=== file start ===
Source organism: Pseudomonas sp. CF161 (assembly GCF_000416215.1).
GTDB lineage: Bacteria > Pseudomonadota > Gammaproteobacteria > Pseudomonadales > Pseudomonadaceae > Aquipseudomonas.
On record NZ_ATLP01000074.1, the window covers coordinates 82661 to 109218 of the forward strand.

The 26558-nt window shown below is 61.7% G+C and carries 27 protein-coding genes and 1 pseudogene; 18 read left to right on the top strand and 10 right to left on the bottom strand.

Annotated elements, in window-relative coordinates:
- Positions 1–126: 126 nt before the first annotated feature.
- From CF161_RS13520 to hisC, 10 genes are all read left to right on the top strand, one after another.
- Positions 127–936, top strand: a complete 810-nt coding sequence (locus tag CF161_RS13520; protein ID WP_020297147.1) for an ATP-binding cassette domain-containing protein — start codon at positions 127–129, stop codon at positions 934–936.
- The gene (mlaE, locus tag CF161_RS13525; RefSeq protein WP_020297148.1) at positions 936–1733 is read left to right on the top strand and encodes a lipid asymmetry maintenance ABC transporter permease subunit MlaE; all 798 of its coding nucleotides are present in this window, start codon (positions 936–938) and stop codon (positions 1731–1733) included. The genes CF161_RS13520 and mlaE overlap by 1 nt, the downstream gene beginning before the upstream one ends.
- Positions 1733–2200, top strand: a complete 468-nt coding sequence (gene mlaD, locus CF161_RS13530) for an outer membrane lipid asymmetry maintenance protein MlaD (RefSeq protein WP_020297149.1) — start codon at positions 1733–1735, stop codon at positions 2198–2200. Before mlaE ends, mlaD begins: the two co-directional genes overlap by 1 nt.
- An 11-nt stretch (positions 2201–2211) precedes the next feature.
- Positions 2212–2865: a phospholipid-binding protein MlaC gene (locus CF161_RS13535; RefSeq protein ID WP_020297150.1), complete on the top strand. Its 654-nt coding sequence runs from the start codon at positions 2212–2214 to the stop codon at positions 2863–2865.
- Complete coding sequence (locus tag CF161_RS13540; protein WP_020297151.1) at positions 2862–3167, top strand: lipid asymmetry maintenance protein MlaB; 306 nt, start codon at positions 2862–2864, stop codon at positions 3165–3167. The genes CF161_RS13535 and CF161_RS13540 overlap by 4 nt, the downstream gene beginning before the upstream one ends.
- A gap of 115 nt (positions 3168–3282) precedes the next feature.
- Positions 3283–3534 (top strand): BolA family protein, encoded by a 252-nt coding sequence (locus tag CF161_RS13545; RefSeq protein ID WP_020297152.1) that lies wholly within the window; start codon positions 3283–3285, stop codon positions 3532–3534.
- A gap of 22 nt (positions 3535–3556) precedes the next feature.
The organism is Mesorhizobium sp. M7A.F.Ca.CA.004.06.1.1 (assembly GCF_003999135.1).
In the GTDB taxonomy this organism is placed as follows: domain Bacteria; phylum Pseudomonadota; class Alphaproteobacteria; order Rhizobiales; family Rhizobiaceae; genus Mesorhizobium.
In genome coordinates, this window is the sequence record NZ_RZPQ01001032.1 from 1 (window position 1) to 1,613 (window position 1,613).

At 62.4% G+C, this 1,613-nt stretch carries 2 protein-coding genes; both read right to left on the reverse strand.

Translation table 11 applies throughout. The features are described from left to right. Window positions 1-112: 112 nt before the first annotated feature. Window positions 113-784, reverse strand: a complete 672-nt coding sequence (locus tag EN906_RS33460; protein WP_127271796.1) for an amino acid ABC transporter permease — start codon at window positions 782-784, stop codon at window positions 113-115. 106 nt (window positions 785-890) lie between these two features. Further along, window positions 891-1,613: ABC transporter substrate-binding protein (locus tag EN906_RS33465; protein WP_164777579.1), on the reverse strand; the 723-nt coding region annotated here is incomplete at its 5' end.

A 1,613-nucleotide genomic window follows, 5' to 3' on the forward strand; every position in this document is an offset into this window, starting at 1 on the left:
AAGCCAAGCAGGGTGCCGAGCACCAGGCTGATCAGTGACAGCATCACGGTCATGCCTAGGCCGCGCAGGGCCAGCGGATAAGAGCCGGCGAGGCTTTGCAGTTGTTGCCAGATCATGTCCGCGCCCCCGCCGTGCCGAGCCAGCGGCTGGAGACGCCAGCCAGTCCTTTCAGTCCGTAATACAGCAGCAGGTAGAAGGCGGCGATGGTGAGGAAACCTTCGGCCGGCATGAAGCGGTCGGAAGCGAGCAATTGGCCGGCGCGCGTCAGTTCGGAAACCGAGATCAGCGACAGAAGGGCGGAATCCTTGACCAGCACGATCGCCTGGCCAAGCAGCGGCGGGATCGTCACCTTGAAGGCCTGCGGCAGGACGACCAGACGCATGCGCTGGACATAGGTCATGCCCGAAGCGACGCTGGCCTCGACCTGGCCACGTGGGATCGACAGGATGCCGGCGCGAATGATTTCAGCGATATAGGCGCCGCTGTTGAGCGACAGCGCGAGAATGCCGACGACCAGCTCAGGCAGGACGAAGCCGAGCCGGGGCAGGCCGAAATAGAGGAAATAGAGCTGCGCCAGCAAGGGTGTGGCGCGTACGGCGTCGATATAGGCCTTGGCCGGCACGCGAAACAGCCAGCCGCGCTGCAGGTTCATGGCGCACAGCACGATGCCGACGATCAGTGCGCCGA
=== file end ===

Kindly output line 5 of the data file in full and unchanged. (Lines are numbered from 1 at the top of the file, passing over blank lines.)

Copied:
Annotated elements, in window-relative coordinates: